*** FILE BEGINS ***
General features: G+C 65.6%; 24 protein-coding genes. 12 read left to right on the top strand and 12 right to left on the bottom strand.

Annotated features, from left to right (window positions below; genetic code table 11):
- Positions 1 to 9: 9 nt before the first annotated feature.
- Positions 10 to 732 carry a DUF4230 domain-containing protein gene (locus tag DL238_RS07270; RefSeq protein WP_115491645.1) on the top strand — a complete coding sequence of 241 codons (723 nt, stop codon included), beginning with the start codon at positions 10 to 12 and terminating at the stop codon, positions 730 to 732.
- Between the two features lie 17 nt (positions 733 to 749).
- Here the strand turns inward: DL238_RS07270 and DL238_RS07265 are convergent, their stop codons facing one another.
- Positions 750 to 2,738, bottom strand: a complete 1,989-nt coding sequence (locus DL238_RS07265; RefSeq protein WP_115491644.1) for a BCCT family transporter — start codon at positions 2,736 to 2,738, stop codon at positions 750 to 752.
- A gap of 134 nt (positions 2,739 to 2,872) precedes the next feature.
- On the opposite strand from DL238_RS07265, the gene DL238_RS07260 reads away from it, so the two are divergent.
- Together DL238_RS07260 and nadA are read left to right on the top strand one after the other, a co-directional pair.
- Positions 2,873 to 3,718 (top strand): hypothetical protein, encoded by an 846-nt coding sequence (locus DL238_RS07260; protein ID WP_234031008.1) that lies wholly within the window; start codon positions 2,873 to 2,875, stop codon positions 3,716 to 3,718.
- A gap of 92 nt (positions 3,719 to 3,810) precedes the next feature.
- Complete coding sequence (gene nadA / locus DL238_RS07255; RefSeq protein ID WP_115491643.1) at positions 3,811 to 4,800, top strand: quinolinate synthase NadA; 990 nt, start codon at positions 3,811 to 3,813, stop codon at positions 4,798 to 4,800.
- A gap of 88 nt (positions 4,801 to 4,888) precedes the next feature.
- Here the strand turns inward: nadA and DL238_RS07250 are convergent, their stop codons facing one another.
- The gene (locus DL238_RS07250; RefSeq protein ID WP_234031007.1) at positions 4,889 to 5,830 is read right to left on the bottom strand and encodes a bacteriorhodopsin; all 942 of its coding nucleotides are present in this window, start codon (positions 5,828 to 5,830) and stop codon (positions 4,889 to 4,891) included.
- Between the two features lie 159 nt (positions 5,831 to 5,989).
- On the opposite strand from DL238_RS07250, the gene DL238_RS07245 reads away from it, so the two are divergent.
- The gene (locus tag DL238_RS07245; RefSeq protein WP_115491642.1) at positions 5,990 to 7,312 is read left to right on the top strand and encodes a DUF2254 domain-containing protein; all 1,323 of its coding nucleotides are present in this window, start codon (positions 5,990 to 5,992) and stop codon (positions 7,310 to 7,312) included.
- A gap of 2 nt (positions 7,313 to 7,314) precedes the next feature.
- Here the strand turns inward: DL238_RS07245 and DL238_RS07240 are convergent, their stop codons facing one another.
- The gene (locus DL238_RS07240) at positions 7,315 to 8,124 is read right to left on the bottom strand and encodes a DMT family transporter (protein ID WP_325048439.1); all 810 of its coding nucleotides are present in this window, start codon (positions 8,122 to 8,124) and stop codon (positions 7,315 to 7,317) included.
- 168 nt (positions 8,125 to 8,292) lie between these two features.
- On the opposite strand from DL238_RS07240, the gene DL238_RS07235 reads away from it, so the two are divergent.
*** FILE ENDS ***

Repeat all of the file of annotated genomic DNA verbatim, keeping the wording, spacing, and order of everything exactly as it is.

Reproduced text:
General features: G+C 65.6%; 24 protein-coding genes. 12 read left to right on the top strand and 12 right to left on the bottom strand.

Annotated features, from left to right (window positions below; genetic code table 11):
- Positions 1 to 9: 9 nt before the first annotated feature.
- Positions 10 to 732 carry a DUF4230 domain-containing protein gene (locus tag DL238_RS07270; RefSeq protein WP_115491645.1) on the top strand — a complete coding sequence of 241 codons (723 nt, stop codon included), beginning with the start codon at positions 10 to 12 and terminating at the stop codon, positions 730 to 732.
- Between the two features lie 17 nt (positions 733 to 749).
- Here the strand turns inward: DL238_RS07270 and DL238_RS07265 are convergent, their stop codons facing one another.
- Positions 750 to 2,738, bottom strand: a complete 1,989-nt coding sequence (locus DL238_RS07265; RefSeq protein WP_115491644.1) for a BCCT family transporter — start codon at positions 2,736 to 2,738, stop codon at positions 750 to 752.
- A gap of 134 nt (positions 2,739 to 2,872) precedes the next feature.
- On the opposite strand from DL238_RS07265, the gene DL238_RS07260 reads away from it, so the two are divergent.
- Together DL238_RS07260 and nadA are read left to right on the top strand one after the other, a co-directional pair.
- Positions 2,873 to 3,718 (top strand): hypothetical protein, encoded by an 846-nt coding sequence (locus DL238_RS07260; protein ID WP_234031008.1) that lies wholly within the window; start codon positions 2,873 to 2,875, stop codon positions 3,716 to 3,718.
- A gap of 92 nt (positions 3,719 to 3,810) precedes the next feature.
- Complete coding sequence (gene nadA / locus DL238_RS07255; RefSeq protein ID WP_115491643.1) at positions 3,811 to 4,800, top strand: quinolinate synthase NadA; 990 nt, start codon at positions 3,811 to 3,813, stop codon at positions 4,798 to 4,800.
- A gap of 88 nt (positions 4,801 to 4,888) precedes the next feature.
- Here the strand turns inward: nadA and DL238_RS07250 are convergent, their stop codons facing one another.
- The gene (locus DL238_RS07250; RefSeq protein ID WP_234031007.1) at positions 4,889 to 5,830 is read right to left on the bottom strand and encodes a bacteriorhodopsin; all 942 of its coding nucleotides are present in this window, start codon (positions 5,828 to 5,830) and stop codon (positions 4,889 to 4,891) included.
- Between the two features lie 159 nt (positions 5,831 to 5,989).
- On the opposite strand from DL238_RS07250, the gene DL238_RS07245 reads away from it, so the two are divergent.
- The gene (locus tag DL238_RS07245; RefSeq protein WP_115491642.1) at positions 5,990 to 7,312 is read left to right on the top strand and encodes a DUF2254 domain-containing protein; all 1,323 of its coding nucleotides are present in this window, start codon (positions 5,990 to 5,992) and stop codon (positions 7,310 to 7,312) included.
- A gap of 2 nt (positions 7,313 to 7,314) precedes the next feature.
- Here the strand turns inward: DL238_RS07245 and DL238_RS07240 are convergent, their stop codons facing one another.
- The gene (locus DL238_RS07240) at positions 7,315 to 8,124 is read right to left on the bottom strand and encodes a DMT family transporter (protein ID WP_325048439.1); all 810 of its coding nucleotides are present in this window, start codon (positions 8,122 to 8,124) and stop codon (positions 7,315 to 7,317) included.
- 168 nt (positions 8,125 to 8,292) lie between these two features.
- On the opposite strand from DL238_RS07240, the gene DL238_RS07235 reads away from it, so the two are divergent.